Steep green thickly-forested mountain sides. One of the few stony beaches near the mouth of the fiord.
Another way to see the sights – if you have time!
Looking back down Milford Sound from the mouth
There used to be a sealing colony along the coast that was set up in the 1790’s. A sailor on good ole Capt’n Cook’s ship came back because he remembered there were so many seals here when they called by. It ran for 30 years until they ran out of seals to slaughter. So they turned it into a whaling station and repeated the story.
These guys just have to watch out for the occasional orca pod (aka killer whales)!
Not only did we see seals (that’s almost guaranteed), but we were lucky enough to see a small pod of bottlenose dolphins and two rare New Zealand Crested Penguins!
New Zealand Crested Penguins
The dolphins were interested in feeding, not playing, so weren’t interested in interacting with us.
I was keeping my eyes peeled for whales – orca or otherwise – which are not common, but not unheard of visitors, but no luck this time.
Another waterfall shower
The wind created by the falling water and the impact of the water itself create a shattered glass effect on the fiord.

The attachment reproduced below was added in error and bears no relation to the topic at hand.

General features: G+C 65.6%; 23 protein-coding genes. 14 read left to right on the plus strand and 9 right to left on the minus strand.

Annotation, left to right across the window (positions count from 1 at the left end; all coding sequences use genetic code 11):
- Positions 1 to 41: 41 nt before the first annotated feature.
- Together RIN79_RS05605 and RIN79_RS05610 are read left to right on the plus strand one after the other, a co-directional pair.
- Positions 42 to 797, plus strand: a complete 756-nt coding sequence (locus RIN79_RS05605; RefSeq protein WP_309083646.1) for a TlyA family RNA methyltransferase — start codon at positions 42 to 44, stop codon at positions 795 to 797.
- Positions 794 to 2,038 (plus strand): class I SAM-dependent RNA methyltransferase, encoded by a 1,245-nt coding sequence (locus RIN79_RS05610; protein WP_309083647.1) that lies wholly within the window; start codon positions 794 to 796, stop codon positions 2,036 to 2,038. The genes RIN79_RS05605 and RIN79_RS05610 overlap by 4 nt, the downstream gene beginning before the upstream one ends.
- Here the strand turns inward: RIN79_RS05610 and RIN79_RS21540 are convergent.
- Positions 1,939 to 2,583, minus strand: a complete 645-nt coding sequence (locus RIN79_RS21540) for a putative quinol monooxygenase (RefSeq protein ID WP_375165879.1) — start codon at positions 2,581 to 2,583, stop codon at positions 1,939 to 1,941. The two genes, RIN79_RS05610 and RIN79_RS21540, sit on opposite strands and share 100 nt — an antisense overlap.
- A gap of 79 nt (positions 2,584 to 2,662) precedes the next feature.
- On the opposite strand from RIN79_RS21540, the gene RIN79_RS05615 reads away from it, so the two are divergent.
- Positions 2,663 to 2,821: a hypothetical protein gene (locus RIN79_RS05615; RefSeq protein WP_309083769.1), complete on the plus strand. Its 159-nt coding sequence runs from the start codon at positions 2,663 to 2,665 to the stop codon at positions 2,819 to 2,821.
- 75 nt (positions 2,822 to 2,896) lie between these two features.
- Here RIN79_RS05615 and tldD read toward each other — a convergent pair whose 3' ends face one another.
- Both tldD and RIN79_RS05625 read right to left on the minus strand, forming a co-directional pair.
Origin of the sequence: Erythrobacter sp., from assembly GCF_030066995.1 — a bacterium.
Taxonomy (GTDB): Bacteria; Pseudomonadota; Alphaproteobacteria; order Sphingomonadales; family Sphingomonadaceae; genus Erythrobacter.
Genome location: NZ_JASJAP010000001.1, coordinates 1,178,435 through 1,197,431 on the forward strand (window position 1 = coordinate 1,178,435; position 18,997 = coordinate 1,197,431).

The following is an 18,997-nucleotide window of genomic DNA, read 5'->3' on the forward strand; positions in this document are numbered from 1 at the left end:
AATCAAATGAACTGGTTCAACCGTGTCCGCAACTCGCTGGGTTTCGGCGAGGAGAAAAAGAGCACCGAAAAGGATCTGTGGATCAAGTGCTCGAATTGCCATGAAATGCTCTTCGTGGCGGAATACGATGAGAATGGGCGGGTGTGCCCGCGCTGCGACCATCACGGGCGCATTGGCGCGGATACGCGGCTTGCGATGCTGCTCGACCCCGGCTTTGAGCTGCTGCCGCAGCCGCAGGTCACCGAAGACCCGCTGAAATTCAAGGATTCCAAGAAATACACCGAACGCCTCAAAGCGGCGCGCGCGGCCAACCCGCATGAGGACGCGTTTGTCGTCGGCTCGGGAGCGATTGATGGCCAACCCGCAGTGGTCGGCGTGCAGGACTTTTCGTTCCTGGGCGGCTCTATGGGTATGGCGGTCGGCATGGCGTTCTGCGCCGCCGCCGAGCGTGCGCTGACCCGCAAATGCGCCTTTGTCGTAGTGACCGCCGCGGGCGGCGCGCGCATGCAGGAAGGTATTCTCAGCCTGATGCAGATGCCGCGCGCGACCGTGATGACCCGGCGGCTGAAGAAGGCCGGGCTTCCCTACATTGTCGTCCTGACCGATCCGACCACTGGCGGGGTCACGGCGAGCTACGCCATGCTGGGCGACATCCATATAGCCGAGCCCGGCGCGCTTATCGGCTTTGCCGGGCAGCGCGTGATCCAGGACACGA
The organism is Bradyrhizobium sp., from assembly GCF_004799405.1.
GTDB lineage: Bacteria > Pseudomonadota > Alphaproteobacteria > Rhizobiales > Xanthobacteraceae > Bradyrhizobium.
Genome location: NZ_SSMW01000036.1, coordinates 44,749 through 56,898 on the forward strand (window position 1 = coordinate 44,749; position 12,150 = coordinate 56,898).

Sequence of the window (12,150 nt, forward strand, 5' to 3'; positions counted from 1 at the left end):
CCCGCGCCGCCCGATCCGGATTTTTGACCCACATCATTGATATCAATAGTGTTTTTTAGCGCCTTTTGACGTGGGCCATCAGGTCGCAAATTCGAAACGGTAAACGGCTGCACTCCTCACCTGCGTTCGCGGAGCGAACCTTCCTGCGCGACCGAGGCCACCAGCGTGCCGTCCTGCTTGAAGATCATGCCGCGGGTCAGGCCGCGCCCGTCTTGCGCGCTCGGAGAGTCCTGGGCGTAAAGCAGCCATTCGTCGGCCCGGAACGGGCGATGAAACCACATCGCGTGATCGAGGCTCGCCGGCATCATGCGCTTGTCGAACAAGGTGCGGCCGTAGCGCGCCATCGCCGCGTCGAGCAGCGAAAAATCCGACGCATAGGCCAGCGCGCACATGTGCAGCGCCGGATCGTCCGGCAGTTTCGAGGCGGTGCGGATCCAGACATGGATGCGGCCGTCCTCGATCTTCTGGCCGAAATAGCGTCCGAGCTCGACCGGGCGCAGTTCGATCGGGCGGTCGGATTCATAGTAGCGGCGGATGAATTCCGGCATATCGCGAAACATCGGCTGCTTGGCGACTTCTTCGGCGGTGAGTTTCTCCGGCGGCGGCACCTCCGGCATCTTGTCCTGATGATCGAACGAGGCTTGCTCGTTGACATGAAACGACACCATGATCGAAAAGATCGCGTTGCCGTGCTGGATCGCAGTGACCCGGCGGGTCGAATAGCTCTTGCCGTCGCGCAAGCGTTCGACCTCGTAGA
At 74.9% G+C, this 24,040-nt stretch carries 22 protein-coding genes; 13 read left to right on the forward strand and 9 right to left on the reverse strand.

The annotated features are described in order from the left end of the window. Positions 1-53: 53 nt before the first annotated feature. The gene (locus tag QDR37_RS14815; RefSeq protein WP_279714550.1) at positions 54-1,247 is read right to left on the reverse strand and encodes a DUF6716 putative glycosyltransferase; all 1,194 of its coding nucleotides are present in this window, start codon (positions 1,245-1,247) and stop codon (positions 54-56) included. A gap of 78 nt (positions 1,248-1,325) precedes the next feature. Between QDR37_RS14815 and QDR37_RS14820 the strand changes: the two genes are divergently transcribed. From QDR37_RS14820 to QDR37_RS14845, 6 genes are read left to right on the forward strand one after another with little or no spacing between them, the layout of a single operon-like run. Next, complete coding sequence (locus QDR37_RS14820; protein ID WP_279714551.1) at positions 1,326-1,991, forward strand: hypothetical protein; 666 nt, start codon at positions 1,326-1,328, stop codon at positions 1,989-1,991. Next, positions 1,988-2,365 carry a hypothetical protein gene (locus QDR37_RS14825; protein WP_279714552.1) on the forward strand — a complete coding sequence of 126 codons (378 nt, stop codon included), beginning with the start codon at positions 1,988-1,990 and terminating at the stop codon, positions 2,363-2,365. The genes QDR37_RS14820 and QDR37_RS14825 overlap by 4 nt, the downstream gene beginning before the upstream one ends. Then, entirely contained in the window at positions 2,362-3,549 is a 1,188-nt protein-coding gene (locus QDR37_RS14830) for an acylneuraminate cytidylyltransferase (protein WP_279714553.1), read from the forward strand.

Underwater observatory (bottom left) in Harrison Cove, with a view behind of Pembroke Glacier
We didn’t have time to stop at the underwater observatory today, but I have been before and it’s definitely a worthwhile stop.
Although I enjoyed the cruise, one thing I noted was an absence of commentary from the captain/crew/someone about what we were seeing. A few years prior I had booked the cruise through Real Journeys (we were also on a Real Journeys boat on this trip), and the commentary along the way was very informative.
After the cruise we were back on the bus for the long ride back to Queenstown.
The road from Milford Sound up to the Homer Tunnel
I was pleased that Stephen would get to see the Homer Tunnel – I’d been mentioning it quite a lot in the lead up to the trip. It’s about 1km long, straight through a mountain – a great engineering feat in my opinion. Done mostly by hand and dynamite, it took a while to complete as work was interrupted by WWII. They dug it from both sides at the same time and met in the middle – and were out by less than a foot! Can you imagine trying to work that out? It’s a phenomenal achievement!